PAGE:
Frazier singled out Basham during his Friday press conference, mentioning a play from Thursday’s practice in which “Boogie” got a hand on a Josh Allen pass at the line of scrimmage, made the interception, and returned it for a score.
Frazier feels this is only a glimpse of what Basham is capable of.
“It was impressive,” he said. “We talk about takeaways all the time, for him to bat that ball the way he did, and then have the wherewithal to focus and catch it, that’s a big deal. It showed his athleticism and the mindset that he has. We think that he’s capable of making plays like that once we get into real football, as well. It’s really good to see, even though it’s practice and it’s training camp. You love to see that.”
Though more pass-rushing production is something Buffalo hopes to get in 2021, it’s also aiming to bounce back against the run after finishing 17th in run defense last season. The return of veteran defender Star Lotulelei, who opted out of last season over Covid-19 related concerns, should help the unit accomplish this goal, as Fraizer thinks his return will have a ripple effect on the defense.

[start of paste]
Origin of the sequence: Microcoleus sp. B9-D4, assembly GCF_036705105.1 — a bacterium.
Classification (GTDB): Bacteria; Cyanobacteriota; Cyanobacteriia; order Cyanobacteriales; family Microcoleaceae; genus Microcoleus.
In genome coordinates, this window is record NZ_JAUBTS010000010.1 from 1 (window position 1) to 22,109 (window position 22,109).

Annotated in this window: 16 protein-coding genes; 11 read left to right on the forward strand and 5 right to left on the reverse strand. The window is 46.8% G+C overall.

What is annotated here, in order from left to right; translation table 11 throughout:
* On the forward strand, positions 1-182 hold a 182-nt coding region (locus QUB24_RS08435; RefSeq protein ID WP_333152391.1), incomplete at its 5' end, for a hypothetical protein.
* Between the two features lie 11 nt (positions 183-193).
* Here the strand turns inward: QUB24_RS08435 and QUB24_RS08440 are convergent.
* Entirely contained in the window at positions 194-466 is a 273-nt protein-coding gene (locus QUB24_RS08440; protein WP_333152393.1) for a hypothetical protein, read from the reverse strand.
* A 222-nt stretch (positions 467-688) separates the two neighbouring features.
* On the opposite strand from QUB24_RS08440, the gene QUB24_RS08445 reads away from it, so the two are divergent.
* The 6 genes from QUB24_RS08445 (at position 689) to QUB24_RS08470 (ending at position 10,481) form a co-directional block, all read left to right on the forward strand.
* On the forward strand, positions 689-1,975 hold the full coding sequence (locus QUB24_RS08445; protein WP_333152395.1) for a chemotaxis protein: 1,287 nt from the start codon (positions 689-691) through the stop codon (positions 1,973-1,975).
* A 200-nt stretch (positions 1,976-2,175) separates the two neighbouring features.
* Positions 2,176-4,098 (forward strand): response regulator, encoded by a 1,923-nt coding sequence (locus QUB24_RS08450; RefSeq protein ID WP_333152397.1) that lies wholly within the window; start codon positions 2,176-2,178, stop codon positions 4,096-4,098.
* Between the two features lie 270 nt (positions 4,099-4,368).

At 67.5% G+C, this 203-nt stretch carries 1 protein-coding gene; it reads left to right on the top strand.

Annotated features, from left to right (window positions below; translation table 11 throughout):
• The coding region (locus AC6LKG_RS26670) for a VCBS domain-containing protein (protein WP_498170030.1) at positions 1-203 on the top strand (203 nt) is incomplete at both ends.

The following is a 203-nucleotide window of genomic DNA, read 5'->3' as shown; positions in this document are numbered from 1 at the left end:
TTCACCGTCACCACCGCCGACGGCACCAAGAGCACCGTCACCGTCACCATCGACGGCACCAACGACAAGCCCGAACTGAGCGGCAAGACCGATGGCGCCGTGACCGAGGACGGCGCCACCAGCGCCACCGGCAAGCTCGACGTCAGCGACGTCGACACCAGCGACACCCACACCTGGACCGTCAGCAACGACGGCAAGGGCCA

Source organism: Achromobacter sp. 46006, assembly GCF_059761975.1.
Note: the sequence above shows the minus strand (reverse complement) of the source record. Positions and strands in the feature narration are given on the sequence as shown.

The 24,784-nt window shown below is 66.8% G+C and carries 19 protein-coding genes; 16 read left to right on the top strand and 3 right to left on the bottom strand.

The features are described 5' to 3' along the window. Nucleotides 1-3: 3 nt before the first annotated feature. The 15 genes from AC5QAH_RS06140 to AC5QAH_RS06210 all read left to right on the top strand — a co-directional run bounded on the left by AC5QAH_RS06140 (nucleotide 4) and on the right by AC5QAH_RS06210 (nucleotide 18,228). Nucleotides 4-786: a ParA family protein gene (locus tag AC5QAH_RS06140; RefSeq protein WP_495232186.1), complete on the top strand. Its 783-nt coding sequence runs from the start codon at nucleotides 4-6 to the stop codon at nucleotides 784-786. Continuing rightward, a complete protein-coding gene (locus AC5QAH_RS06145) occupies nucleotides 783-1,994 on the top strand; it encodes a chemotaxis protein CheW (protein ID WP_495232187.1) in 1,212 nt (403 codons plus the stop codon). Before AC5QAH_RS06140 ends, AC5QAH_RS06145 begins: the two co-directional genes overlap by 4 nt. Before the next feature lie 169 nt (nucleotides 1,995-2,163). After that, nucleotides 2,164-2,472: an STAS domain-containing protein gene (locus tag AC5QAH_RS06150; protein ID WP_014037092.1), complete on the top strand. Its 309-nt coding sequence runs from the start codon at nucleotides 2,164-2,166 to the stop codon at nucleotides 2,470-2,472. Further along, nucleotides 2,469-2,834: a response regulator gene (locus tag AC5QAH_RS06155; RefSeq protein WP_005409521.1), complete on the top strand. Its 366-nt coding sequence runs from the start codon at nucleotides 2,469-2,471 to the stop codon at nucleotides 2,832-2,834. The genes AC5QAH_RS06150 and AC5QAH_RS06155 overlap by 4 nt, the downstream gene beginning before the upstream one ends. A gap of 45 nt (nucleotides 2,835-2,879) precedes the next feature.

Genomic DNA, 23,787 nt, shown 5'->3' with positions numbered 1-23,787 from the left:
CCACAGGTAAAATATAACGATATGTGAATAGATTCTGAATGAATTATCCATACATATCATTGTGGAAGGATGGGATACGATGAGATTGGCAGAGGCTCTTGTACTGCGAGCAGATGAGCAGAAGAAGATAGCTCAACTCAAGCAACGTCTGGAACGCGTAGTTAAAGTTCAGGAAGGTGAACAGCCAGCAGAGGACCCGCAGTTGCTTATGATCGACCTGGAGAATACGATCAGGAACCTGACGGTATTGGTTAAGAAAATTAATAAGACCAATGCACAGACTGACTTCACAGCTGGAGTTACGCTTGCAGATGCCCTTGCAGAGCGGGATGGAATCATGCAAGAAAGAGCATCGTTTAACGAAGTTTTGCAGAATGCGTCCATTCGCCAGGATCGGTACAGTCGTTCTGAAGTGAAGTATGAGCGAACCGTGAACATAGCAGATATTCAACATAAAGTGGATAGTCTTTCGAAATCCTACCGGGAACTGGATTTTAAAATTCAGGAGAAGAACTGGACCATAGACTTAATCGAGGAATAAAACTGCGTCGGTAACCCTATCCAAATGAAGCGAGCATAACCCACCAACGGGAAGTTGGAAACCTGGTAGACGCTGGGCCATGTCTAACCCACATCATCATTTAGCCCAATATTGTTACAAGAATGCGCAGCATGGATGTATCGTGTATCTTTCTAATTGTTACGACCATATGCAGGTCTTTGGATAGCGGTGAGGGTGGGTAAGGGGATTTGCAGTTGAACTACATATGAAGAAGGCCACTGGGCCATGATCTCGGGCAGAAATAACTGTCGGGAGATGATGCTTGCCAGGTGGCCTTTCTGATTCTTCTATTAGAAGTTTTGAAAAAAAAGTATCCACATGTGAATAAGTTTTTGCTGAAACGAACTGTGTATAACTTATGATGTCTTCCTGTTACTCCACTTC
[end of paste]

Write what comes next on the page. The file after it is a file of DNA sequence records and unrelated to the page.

“I think for our linebackers, as well as the other D-linemen, whether it’s Jerry Hughes, our young guys that are getting acclimated to how we do things, Star’s presence makes a difference,” Frazier said. “He’s not a guy who’s very vocal, you’re not going to see him out screaming and yelling and giving speeches, but just the way he handles himself in practice and meetings, it sends a reverberation throughout our defensive line and throughout our entire defense.
“His work ethic, his ability to make plays, it’s going to impact our entire defense. It goes beyond just the linebacker position or the D-line, it affects our secondary, as well. Having a guy who is big and stout in the run game to help us in early downs to try to get people in passing situations. We’re happy to have him back for sure.”
Buffalo is a team with Super Bowl ambitions, but in order to reach that step, the defensive line must take a step forward. Though we’re less than a week into training camp, it looks as though the unit is on its way.